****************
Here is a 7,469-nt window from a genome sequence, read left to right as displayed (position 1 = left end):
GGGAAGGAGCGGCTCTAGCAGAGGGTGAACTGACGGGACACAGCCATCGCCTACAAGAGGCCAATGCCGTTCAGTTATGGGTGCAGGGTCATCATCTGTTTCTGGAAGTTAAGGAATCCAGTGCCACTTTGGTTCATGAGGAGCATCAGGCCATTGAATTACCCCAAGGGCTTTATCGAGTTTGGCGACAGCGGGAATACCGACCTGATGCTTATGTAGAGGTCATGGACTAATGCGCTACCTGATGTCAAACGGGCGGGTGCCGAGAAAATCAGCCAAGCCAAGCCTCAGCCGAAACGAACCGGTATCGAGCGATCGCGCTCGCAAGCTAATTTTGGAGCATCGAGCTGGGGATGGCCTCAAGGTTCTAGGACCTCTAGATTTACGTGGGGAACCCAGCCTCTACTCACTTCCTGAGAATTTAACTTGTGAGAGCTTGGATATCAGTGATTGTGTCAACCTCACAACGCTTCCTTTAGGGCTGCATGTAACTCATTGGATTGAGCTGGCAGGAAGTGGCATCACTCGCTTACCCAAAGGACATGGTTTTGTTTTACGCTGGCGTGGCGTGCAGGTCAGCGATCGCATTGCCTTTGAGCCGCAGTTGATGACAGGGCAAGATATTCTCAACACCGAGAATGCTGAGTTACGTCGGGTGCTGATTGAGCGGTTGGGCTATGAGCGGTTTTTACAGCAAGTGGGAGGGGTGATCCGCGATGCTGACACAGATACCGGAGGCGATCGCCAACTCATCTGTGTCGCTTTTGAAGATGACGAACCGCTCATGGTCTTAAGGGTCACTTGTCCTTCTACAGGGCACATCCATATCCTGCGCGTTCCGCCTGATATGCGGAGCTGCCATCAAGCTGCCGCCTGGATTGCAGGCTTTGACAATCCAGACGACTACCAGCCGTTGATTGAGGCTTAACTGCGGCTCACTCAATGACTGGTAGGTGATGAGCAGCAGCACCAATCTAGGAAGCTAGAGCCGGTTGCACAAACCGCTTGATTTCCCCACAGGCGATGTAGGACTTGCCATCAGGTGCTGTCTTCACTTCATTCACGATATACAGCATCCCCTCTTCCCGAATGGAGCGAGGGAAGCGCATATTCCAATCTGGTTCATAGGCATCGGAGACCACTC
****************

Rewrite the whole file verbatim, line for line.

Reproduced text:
Here is a 7,469-nt window from a genome sequence, read left to right as displayed (position 1 = left end):
GGGAAGGAGCGGCTCTAGCAGAGGGTGAACTGACGGGACACAGCCATCGCCTACAAGAGGCCAATGCCGTTCAGTTATGGGTGCAGGGTCATCATCTGTTTCTGGAAGTTAAGGAATCCAGTGCCACTTTGGTTCATGAGGAGCATCAGGCCATTGAATTACCCCAAGGGCTTTATCGAGTTTGGCGACAGCGGGAATACCGACCTGATGCTTATGTAGAGGTCATGGACTAATGCGCTACCTGATGTCAAACGGGCGGGTGCCGAGAAAATCAGCCAAGCCAAGCCTCAGCCGAAACGAACCGGTATCGAGCGATCGCGCTCGCAAGCTAATTTTGGAGCATCGAGCTGGGGATGGCCTCAAGGTTCTAGGACCTCTAGATTTACGTGGGGAACCCAGCCTCTACTCACTTCCTGAGAATTTAACTTGTGAGAGCTTGGATATCAGTGATTGTGTCAACCTCACAACGCTTCCTTTAGGGCTGCATGTAACTCATTGGATTGAGCTGGCAGGAAGTGGCATCACTCGCTTACCCAAAGGACATGGTTTTGTTTTACGCTGGCGTGGCGTGCAGGTCAGCGATCGCATTGCCTTTGAGCCGCAGTTGATGACAGGGCAAGATATTCTCAACACCGAGAATGCTGAGTTACGTCGGGTGCTGATTGAGCGGTTGGGCTATGAGCGGTTTTTACAGCAAGTGGGAGGGGTGATCCGCGATGCTGACACAGATACCGGAGGCGATCGCCAACTCATCTGTGTCGCTTTTGAAGATGACGAACCGCTCATGGTCTTAAGGGTCACTTGTCCTTCTACAGGGCACATCCATATCCTGCGCGTTCCGCCTGATATGCGGAGCTGCCATCAAGCTGCCGCCTGGATTGCAGGCTTTGACAATCCAGACGACTACCAGCCGTTGATTGAGGCTTAACTGCGGCTCACTCAATGACTGGTAGGTGATGAGCAGCAGCACCAATCTAGGAAGCTAGAGCCGGTTGCACAAACCGCTTGATTTCCCCACAGGCGATGTAGGACTTGCCATCAGGTGCTGTCTTCACTTCATTCACGATATACAGCATCCCCTCTTCCCGAATGGAGCGAGGGAAGCGCATATTCCAATCTGGTTCATAGGCATCGGAGACCACTC